AO Magazine - February 2019
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They say war never changes. War is a recurring and omnipresent human phenomenon that has existed throughout history. In the ancient world, warfare was more than fighting itself. It was an integral part of daily life that encompassed political, economic, and cultural spheres. And then, there was the religious realm, where kings ruled by divine mandate and fortunes in battle were determined by heavenly forces and powerful war gods (ten of whom you’ll meet in this issue).
Ancient Warfare is often glorified in the mythologies and legends of these war gods and goddesses, as well as in tales of nobility, sacrifice, bravery, and conquests by powerful generals and warriors. But we contrast this view with a look at the brutality and horrors that are ubiquitous to war, told here through the story of Becerrillo, an attack dog of the Spanish conquistadors that left trails of blood and bodies in his wake.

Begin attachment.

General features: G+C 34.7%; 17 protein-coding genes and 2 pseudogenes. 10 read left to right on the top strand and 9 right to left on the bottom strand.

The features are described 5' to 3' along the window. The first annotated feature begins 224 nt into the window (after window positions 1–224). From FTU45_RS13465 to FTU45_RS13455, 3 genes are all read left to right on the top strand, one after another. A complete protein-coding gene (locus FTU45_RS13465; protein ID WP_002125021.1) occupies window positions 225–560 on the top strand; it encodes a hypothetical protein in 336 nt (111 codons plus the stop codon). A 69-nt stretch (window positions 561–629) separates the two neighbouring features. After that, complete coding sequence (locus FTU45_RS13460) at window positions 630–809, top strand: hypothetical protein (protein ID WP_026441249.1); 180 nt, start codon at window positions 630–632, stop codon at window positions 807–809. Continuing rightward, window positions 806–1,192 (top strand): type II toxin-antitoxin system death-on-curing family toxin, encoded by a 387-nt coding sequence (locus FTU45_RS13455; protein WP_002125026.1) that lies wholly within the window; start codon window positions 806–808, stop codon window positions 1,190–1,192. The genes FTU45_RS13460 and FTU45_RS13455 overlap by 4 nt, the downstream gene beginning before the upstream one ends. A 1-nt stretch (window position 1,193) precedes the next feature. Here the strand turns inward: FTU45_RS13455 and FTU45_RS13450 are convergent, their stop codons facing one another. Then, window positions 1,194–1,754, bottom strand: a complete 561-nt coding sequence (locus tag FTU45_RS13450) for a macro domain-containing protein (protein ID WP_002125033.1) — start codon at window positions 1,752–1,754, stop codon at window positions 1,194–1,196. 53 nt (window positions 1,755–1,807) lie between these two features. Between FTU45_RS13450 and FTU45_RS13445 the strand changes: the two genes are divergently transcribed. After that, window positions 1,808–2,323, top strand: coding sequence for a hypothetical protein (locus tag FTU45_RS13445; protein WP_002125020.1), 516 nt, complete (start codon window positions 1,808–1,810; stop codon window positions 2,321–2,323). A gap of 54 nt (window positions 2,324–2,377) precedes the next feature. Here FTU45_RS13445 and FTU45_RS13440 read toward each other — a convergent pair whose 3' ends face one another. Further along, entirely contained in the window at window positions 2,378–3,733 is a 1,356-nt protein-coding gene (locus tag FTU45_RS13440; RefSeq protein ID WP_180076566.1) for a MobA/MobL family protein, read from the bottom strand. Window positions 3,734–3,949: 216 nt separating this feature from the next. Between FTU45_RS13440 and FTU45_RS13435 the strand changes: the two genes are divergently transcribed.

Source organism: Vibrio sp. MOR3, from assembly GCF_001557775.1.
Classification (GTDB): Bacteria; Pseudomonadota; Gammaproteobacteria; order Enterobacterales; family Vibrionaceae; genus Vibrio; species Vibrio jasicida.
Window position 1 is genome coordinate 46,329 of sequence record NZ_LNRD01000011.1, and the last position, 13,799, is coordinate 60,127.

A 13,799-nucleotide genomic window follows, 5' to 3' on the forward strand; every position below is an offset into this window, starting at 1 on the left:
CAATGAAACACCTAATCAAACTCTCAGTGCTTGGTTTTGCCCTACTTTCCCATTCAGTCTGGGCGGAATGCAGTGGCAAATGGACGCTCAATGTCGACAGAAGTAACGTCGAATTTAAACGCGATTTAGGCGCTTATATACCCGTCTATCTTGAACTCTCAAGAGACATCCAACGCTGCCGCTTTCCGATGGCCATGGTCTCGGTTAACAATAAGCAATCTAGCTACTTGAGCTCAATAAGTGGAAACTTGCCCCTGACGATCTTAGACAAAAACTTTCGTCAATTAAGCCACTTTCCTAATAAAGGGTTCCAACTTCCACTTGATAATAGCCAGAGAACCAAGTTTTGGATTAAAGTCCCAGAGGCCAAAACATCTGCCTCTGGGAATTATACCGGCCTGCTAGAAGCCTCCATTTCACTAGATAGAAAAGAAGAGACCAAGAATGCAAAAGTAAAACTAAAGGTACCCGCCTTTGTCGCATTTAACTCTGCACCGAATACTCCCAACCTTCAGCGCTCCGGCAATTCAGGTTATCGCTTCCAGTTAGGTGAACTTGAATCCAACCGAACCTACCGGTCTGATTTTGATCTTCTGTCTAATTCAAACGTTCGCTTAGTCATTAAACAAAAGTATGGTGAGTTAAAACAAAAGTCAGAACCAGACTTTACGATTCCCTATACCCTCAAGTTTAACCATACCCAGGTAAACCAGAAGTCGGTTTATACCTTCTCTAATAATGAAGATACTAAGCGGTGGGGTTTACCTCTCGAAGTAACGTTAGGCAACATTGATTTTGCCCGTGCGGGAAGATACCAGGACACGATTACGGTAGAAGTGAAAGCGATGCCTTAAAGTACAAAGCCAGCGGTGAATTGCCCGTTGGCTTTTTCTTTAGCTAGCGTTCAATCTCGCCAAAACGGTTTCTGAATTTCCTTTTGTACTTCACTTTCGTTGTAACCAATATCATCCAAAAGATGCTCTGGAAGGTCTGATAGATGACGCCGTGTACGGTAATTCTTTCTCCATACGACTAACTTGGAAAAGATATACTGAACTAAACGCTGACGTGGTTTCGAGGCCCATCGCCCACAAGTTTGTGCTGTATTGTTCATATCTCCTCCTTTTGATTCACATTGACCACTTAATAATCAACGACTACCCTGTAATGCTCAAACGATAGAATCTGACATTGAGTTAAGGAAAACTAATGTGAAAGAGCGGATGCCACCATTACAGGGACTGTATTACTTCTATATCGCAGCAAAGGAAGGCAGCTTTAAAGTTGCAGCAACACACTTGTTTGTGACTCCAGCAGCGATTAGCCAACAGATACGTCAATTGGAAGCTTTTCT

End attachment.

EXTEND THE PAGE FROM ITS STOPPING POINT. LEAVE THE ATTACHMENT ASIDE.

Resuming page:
Warfare has left its imprint in the pierced armor and shattered remains of millions of warriors and civilians around the world, each carrying their own story. Our featured contributor, James McBride, a forensic anthropologist, recreates some of their stories through art, and shares how both ancient and modern soldiers have used therapeutic art practices to cope with the trauma of war.
Winston Churchill once famously said: “History is written by the victors”, and this applies most particularly to war. Featured author David G. Jones, a university lecturer and veteran of the Canadian Army, challenges the accepted view of Sun Tzu’s famous manual ‘The Art of War’, and claims that rather than being a ruthless tyrant, the First Emperor of China may have been one of the greatest peace-makers in history.
And was there ever really a Trojan War? Researcher Petros Koutoupis brings into question the traditional account of the Trojan War and the supposed discovery of Troy.
Today, wars may be fought from 30,000 feet up with precision GPS-guided bombs, combat drones, and stealth aircraft, but the art of forging ancient weapons has not yet died. Traditional Master Swordsmith Rob Miller tells us why he keeps this lost art alive in the modern day.
On a lighter note, we highlight a wonderful project by Cambridge University linguistics specialist, Dr Martin Worthington, who is reviving the ancient Babylonian language 2,000 years after falling out of use! We examine the odd phenomenon of mass hysteria which shows us that while social and political contexts—and even war—have changed over the centuries, human psychology has, for better or worse, largely remained the same.